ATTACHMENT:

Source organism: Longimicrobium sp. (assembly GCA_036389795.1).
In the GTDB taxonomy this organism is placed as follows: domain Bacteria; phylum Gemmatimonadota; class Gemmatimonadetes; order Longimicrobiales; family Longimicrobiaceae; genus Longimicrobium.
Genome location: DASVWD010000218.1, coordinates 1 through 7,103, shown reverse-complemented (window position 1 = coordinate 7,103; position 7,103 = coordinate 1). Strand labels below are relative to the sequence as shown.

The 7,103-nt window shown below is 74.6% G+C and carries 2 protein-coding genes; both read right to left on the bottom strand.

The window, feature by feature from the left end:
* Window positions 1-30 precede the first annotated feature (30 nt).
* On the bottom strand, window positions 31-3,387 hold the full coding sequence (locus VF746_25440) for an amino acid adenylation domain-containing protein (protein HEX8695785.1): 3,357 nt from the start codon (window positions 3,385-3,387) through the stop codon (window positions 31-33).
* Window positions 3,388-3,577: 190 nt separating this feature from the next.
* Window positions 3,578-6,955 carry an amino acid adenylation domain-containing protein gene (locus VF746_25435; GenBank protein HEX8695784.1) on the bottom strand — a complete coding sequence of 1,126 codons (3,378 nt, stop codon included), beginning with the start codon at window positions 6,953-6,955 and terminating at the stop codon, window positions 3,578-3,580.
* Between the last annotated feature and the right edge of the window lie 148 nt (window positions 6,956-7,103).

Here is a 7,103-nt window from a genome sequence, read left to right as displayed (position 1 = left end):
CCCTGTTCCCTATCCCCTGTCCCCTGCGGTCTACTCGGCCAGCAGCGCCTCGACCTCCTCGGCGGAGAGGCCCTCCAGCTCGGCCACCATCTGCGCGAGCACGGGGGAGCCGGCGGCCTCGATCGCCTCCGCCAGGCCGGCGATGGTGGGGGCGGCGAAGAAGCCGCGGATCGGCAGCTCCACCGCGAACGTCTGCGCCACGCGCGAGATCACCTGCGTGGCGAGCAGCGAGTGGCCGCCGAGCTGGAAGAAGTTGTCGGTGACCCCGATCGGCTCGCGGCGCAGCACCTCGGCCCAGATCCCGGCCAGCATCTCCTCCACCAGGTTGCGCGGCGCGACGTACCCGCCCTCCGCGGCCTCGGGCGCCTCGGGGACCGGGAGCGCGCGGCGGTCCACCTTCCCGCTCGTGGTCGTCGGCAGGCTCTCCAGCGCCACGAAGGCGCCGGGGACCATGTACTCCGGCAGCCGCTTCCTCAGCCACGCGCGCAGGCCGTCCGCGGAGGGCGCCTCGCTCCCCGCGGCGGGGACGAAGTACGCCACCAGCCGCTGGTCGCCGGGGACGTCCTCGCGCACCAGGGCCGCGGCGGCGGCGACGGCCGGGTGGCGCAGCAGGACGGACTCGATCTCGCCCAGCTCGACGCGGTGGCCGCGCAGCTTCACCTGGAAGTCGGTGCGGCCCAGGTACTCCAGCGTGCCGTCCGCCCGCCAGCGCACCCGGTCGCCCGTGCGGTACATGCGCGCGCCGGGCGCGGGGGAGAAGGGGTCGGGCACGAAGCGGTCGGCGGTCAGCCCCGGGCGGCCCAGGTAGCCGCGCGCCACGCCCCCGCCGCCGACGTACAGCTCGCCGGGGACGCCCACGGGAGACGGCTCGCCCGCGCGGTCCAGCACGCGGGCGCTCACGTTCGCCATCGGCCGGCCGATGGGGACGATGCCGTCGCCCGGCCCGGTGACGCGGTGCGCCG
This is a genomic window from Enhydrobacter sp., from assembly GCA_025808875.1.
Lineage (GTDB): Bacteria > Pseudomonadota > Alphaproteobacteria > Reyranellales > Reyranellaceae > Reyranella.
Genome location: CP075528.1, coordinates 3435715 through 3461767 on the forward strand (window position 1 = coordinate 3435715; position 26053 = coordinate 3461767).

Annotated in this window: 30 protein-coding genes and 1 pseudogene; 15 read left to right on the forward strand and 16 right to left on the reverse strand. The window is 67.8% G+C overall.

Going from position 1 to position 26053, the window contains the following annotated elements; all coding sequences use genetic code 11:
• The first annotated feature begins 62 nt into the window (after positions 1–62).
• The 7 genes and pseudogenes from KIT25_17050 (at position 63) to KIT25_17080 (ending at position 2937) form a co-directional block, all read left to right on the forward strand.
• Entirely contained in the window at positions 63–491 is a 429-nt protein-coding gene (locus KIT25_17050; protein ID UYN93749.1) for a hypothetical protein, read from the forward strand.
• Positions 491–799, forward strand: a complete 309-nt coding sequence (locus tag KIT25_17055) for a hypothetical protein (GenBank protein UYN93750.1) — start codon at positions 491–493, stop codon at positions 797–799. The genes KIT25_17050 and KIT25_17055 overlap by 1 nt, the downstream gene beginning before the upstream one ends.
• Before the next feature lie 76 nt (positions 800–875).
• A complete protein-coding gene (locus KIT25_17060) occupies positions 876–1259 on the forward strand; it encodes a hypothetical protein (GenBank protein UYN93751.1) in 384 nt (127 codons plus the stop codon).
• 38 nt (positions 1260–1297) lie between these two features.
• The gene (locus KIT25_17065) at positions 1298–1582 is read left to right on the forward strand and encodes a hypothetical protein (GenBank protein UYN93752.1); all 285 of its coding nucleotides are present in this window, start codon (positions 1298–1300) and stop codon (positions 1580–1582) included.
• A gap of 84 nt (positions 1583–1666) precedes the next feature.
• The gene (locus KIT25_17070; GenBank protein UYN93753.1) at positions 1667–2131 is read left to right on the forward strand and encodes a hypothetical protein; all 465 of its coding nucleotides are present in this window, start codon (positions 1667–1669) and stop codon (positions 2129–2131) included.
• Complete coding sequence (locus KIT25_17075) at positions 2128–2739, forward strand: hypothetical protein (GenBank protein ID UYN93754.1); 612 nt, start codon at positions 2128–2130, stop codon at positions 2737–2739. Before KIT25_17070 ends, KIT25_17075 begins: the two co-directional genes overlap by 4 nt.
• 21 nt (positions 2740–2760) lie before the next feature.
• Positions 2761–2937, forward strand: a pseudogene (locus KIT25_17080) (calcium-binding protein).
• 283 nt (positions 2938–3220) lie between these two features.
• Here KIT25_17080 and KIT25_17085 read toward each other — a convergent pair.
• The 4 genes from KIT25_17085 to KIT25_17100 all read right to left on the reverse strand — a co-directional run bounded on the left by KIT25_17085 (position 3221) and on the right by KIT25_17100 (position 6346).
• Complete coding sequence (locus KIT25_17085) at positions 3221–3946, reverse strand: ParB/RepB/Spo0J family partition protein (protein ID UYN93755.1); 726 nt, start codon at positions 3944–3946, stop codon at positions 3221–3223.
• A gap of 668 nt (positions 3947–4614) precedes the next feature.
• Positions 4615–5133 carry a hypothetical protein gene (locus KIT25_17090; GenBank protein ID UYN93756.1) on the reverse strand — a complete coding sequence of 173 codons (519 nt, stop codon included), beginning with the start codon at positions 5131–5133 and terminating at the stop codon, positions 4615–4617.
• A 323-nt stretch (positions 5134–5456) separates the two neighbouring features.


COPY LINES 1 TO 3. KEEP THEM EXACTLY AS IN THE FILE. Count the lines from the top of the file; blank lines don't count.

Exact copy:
Source organism: Longimicrobium sp. (assembly GCA_036389795.1).
In the GTDB taxonomy this organism is placed as follows: domain Bacteria; phylum Gemmatimonadota; class Gemmatimonadetes; order Longimicrobiales; family Longimicrobiaceae; genus Longimicrobium.
Genome location: DASVWD010000218.1, coordinates 1 through 7,103, shown reverse-complemented (window position 1 = coordinate 7,103; position 7,103 = coordinate 1). Strand labels below are relative to the sequence as shown.